Imaging KROQ, getting mentored by David Jay and why to…
I got introduced to Will recently by my partner Dave and got really impressed by his career path. Will worked for many of the biggest radio brands in LA, California and the rest of the country. He has a lot of mutual friends, inspirations and mentors, such as the legendary David Jay at KBIG and of course as everyone, who loves gear: Forrest Martin on speed dial :)..Thanks for taking the time Will. Enjoy!
1. Can you give me a bit of background on yourself, your achievements and different roles during your career?
Started off with being a phone jockey at the age of 18 at WAPE in Jacksonville, got bit by the radio bug. I begged to be put on the air so they gave me a part time slot. I think they just felt sorry for me. Then ended up at crosstown competitor WPLA Planet Radio. Got thrown into the imaging department imaging 5 stations (If we only knew back then). I voiced and produced the alternative station, this was a pivotal time in the Alternative arena, where rock was becoming more mainstream. I moved to Atlanta in hopes of getting a job. I did get one how however, it was doing radio research..I was dying to get on the air . Never got on the air, came back to Jacksonville at WPLA, then it all “just happened”. I started doing imaging and voicing the station. I had no clue what I was doing, but I learned quickly producing and voicing Planet Radio. Then people started talking about me as the next one to look out for, but being humble, I thought nah, me? Say what? So I started sending my resume and demos out. Then BAM!I was getting calls from Q101 in Chicago, offers in Cincinnati, Houston, etc. Something told me to wait and I’m glad I did. I got a call from Kevin Weatherly at The World Famous KROQ. He said, sit tight kid, we have something for you. I was fa-reaking out. They were acquiring alternative LIVE 105 in San Francisco and wanted me to write, voice and produce the station. After 3 years there, they promoted me to one of the most coveted positions on the planet. Legendary KROQ. They said, “We want you for the job, your replacing John Frost.” It was crazy and very exciting and sometimes stressful. Eventually I was working alongside other big names (like my radio GOD since I was 17), Steve Kingston who left Z100 to start up WXRK K-ROCK IN NY! And worked with other people whom I had so much respect for as well. Michael Martin, Brian Bridgman, Howard Stern and other great talents like Kevin & Bean, The Woody Show, Adam Corolla, Dr. Drew Pinsky, and other great producers such as Nick Daley and Eric Chase. The list goes on. My role never changed at any of these positions but working with such talented people helped make me grow not only as a voice over but also as a writer and a producer, and not to mention my mentor when I was young, David Jay, who I worked with at POWER 95. Now producing against him at that time KBIG now MYFM.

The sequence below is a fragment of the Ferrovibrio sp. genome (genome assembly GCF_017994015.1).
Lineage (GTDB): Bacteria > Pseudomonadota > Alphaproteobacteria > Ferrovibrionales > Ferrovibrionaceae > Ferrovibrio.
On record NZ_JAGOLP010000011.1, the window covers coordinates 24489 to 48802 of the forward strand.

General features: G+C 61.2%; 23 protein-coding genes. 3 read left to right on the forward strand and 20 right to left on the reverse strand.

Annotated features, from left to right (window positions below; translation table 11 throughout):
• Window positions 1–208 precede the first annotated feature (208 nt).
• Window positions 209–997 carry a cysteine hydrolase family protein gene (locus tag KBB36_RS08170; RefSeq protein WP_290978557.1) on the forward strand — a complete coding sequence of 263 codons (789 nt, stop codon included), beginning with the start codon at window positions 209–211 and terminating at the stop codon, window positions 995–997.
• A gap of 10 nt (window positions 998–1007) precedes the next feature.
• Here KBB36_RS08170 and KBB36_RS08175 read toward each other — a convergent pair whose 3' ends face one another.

2. How is it to work for some of the biggest radio brands in the world? How do the tasks differ between the different stations / brands? What is the stylistic approaches and how difficult is it to change hats?
Working for all of these stations and such big names was a little overwhelming at times. The biggest task I had to deal with most was me MYSELF! I would sometimes get into my head and over think things when sometimes the simplest answer is staring at you in the face. YOURSELF. Don’t get me wrong you do have to be able to adapt to different situations and scenarios because each station was a beast. They had different personalities, different vibes in the market. For example I was doing both imaging for KROQ and WXRK. And they both were totally different stations. NY imaging was more attitude than LA. I remember in New York walking from 36th street all the way to 77th on the upper east side by the NY Met listening to K-Rock to get the feel and vibe of New York and the station. I couldn’t walk for days there after but I got it! Same station name but totally different from one another. To this day I still miss saying “WXRK, K-ROCK……NEEEEEWWW YORK“. The way I said New York made it sound so big and in your face, full of attitude! When I shifted from working from one station to now imaging hundreds of other stations through my old imaging service I did back in the day, it was fun because I was catering to a plethora of stations with all different formats. I gave my clients the option of telling me what THEY want, from music kick off sweeps to winning sound effects for national contests. For me personally, its being able to adapt to different changes. In this industry it’s important and it’s kind of like being an actor playing different roles.
3. How do your days look like? Is there a blueprint? A routine ?